14 February 2008

It's the little things: Lisp + Unicode

This little snippet of code makes me giddy out of proportion to what it accomplishes:

 ;; A non-final sigma cannot occur at the end of the string.
(when (char= (elt uni (1- (length uni))) #\σ)
(setf (elt uni (1- (length uni))) #\ς))

That this is so easy is a lucky accident of Common Lisp's history. The "common" in Common Lisp is because it was supposed to unite several popular (hey, it was the 80s), but incompatible, Lisp variants. There were lots more kinds of computers in wide use in the 80s, and many different encoding schemes for text. Thus, Common Lisp strings were always arrays of characters which were not necessarily bytes, or even ASCII. EBCDIC, anyone?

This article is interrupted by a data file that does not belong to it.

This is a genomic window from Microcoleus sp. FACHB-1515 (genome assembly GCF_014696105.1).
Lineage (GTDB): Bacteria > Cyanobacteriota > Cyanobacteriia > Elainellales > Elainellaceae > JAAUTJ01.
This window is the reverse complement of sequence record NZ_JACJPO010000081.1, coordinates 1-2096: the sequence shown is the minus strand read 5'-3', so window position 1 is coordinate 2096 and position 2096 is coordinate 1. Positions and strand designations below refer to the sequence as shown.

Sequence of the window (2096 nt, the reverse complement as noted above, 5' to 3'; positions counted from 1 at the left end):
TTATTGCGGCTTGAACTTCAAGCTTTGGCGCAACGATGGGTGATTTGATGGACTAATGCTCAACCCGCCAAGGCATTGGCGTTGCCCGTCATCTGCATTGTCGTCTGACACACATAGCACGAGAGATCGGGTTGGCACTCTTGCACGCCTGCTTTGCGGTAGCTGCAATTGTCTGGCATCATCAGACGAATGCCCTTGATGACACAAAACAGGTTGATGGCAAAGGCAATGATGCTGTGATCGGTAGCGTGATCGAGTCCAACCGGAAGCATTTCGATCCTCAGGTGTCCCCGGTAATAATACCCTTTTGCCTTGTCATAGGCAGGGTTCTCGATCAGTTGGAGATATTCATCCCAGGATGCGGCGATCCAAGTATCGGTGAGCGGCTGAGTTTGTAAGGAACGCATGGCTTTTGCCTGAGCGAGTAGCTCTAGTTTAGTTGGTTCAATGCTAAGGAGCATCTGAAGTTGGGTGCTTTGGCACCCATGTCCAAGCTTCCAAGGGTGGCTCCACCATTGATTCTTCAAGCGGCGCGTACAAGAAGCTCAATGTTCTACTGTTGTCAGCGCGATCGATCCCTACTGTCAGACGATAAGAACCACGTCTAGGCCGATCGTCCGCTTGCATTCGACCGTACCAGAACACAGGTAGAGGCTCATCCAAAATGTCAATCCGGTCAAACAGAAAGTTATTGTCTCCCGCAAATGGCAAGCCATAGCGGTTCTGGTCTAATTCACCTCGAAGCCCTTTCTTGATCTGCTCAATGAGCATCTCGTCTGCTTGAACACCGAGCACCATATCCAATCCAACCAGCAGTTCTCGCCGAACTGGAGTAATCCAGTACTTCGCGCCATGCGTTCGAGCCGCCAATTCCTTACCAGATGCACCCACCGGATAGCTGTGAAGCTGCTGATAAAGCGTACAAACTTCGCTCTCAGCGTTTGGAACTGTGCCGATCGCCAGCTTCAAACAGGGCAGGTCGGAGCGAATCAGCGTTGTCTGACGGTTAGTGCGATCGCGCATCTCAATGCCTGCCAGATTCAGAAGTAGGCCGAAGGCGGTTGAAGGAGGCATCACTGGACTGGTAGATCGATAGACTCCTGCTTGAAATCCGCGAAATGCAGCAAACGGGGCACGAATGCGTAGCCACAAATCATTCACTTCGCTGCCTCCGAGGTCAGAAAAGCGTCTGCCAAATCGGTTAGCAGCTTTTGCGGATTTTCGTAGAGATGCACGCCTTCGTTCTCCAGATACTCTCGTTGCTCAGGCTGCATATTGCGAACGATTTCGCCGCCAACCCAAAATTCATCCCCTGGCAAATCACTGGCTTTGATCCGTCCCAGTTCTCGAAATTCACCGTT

Well, the betacode to unicode conversion library works. Next up, indexing Perseus' exotic XML texts.

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